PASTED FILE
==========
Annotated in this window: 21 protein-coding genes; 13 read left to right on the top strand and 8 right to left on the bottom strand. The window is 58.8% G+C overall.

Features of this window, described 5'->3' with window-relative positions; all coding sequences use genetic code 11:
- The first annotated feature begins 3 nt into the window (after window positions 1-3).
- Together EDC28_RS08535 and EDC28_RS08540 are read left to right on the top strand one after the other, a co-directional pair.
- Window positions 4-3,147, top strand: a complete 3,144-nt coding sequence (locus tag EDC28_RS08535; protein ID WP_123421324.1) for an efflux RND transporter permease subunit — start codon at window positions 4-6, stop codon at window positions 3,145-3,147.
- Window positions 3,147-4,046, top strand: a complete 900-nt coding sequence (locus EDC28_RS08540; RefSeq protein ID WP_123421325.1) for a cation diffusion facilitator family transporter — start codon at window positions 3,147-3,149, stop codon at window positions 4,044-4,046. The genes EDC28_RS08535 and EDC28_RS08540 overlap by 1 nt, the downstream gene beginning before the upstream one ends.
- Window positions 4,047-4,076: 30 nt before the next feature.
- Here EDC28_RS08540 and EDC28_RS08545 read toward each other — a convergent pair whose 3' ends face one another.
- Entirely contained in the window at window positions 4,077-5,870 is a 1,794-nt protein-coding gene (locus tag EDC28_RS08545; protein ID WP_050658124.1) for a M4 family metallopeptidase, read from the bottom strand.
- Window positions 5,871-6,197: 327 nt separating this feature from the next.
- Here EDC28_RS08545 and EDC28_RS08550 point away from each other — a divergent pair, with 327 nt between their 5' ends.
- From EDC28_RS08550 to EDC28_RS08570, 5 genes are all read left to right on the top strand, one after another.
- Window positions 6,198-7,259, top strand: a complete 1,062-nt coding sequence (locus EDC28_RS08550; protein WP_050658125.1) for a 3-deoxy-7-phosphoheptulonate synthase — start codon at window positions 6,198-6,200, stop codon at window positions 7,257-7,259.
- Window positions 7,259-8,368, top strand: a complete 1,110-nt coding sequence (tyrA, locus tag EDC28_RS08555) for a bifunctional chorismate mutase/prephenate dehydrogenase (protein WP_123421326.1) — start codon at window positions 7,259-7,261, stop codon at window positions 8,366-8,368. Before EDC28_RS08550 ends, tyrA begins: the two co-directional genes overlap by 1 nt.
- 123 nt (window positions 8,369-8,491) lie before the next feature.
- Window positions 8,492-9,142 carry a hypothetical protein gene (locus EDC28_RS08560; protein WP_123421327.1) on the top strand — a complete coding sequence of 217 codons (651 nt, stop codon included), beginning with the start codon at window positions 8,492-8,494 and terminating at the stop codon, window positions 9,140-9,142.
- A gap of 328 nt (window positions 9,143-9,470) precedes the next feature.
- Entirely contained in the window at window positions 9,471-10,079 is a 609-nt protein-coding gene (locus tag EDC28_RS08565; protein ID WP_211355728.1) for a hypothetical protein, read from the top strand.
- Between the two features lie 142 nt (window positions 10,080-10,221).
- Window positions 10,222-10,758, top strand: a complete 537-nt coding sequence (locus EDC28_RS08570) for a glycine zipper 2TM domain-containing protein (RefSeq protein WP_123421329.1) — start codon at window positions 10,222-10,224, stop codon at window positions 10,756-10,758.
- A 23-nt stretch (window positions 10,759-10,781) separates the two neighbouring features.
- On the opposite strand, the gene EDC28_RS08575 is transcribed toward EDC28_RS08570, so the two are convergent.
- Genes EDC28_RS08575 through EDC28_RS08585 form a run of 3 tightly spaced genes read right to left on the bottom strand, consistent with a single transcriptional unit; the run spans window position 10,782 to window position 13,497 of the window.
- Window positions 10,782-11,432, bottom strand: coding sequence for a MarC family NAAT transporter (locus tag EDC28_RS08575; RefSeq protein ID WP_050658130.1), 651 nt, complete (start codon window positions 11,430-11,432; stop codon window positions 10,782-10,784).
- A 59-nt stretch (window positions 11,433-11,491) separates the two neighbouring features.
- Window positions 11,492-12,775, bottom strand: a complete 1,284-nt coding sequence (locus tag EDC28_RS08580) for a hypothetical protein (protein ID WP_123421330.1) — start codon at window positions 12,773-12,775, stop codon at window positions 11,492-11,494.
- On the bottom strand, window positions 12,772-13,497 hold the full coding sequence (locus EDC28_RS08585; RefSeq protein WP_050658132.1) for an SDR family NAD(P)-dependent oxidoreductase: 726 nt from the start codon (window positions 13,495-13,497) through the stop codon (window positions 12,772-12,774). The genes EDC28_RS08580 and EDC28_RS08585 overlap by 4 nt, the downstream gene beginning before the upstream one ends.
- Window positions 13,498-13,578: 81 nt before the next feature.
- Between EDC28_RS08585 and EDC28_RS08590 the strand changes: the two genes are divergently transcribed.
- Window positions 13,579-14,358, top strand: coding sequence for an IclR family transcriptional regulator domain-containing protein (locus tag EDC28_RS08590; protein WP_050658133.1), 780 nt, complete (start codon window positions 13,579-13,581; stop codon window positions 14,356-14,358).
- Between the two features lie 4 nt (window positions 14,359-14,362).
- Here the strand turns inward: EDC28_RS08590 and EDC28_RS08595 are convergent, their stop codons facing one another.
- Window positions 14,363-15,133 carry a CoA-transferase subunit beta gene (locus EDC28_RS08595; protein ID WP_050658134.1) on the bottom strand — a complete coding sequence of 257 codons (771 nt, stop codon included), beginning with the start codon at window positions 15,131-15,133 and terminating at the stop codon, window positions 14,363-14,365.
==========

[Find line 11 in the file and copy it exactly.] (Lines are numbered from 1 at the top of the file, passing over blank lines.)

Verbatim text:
- Here EDC28_RS08545 and EDC28_RS08550 point away from each other — a divergent pair, with 327 nt between their 5' ends.